James Elliott goes back 400 years to understand what kinds of deaths are a tragedy and which are statistics – gauging emotional waypoints along the way
A couple of things happened this week that reminded me that we need to have a chat about something we all have in common – death. First, it was reported that the official global Covid-19 death toll has now reached five million.
However, that’s just the official figure with some modellers reckoning that the actual number of Covid-19 deaths globally could be as many as 15 million. With so many pandemic-related numbers being churned out every day it’s easy to glide past that grim statistic to check out other statistics like how many of us have been vaccinated or how many of the Prime Minister’s impromptu press conferences have been drowned out by hecklers.
The official global Covid death toll of five million is more or less New Zealand’s entire population, and the unofficial number of 15 million is our population three times over. And yet it’s still hard to take in the enormity of those numbers, even if we express them as 5,000,000 and 15,000,000.
Worldwide there are 13 deaths each year caused by toppling vending machines and up to 10 deaths from the running of bulls. This explains why there are very few vending machines in Pamplona.
“One death is a tragedy, a million deaths a statistic” is an observation credited to Josef Stalin, a man well qualified to comment about deaths by the million given he’s assumed to be responsible for the deaths of about 20 million Russians. Of course Stalin, who incidentally died from a stroke, was quite wrong. There’s a number much less than a million at which deaths in general, and Covid deaths in particular, are just a statistic.
I’m hesitant to add yet another graph into the daily mix but we do need one that plots the emotional response to the impending New Zealand Covid death toll from tragedy to statistic. Of course those aren’t the only two points on the y axis – to get from tragedy to statistic you have to pass through the emotional waypoints of “How Awful”, “That’s Unfortunate” and “Inevitable Really”.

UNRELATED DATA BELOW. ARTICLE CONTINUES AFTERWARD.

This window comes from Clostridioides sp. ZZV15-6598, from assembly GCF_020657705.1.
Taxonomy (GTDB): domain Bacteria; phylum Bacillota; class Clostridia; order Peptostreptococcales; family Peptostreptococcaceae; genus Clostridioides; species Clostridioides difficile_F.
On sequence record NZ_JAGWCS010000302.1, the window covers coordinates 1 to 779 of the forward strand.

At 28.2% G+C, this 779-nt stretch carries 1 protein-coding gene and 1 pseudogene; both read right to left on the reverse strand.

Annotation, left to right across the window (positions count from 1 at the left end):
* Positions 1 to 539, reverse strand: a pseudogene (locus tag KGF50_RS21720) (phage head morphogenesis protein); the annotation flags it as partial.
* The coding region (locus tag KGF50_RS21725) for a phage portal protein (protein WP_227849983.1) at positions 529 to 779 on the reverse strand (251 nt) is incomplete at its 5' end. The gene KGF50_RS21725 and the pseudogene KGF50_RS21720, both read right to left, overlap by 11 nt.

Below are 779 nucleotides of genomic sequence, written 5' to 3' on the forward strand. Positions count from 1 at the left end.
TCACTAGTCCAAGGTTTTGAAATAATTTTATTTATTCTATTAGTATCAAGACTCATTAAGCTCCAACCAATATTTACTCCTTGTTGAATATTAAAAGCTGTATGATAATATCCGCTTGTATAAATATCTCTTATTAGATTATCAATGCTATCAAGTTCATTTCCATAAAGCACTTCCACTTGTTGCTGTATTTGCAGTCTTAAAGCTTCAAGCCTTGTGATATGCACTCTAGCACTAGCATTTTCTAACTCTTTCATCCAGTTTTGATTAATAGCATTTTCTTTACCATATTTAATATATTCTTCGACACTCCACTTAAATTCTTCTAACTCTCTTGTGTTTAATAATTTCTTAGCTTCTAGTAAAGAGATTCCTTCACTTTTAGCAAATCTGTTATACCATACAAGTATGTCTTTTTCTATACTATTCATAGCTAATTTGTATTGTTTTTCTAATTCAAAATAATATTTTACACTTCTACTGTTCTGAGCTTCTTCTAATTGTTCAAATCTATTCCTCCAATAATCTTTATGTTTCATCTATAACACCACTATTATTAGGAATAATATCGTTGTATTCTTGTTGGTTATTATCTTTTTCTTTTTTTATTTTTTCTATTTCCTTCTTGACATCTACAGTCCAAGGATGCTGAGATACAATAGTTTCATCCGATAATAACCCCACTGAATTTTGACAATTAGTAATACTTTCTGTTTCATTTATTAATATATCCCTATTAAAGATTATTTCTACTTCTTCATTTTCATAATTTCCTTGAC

The unknown at this stage is the number that correlates to each of those waypoints. This is not a thought experiment. Everyone will have to plot their own numbers over the coming months and then make them available for peer review. To give you a guide, if you know someone who’s trumpeting the apparent success of the UK pandemic response, and I think Newstalk ZB listeners do, then with a total death toll of 141,000 that’s now increasing by more than 200 deaths each day, they probably won’t have room on the y axis for many, if any, emotional waypoints between tragedy and statistic.
The other death reminder I received this week was from a friend who sent me a statistical breakdown of deaths in London in 1632, 33 years before the Great Plague that killed one in four Londoners. My curiosity as to why my friend sent me this information was quickly surpassed by my curiosity as to what was killing Londoners the best part of 400 years ago.
You might recall from your history class that plotter Guy Fawkes’ cause of death was hanging followed by drawing and quartering – and you’d be wrong. Guy Fawkes fell from the scaffold from which he was to be hanged and broke his neck – quite the unique statistic.
The “Rising of the Lights”, a pleasant sounding passing from a distinctly unpleasant lung disease, accounted for 98 deaths. The “King’s Evil”, which sounds like death at the hands of an evil king but isn’t, accounted for 38 deaths. The “King’s Evil” referred to the tuberculous swelling of the lymph glands, a condition that was supposedly curable by the touch of royalty – useful information in an age when the public utility of royalty is under the microscope. Somewhat surprisingly there were only 12 recorded deaths by syphilis, referred to in England as the French Pox and referred to in France as the Spanish Pox.
Sorry to have to be so blunt but we all have to die from something. And while a large number of deaths from a single cause can rapidly become a statistic, ironically so can a small number of deaths from an unusual cause. For example, worldwide there are 13 deaths each year caused by toppling vending machines and up to 10 deaths from the running of bulls. This explains why there are very few vending machines in Pamplona.
As to causes of death in New Zealand, the health authorities seem to be both quick and strident to stress when the cause of death of a hospitalised Covid patient is something other than Covid. I’m not saying that Covid-caused deaths are being, or will be, misclassified, but I am saying mind how you go near the vending machines in our public hospitals.
My third and final death reminder comes today, Guy Fawkes Day, a day on which we commemorate the foiling of a plot in 1605 to blow up the English Parliament with explosives. We do so, ironically, by setting off explosives. You might recall from your history class that plotter Guy Fawkes’ cause of death was hanging followed by drawing and quartering – and you’d be wrong. Guy Fawkes fell from the scaffold from which he was to be hanged and broke his neck – quite the unique statistic.
Have a peaceful weekend.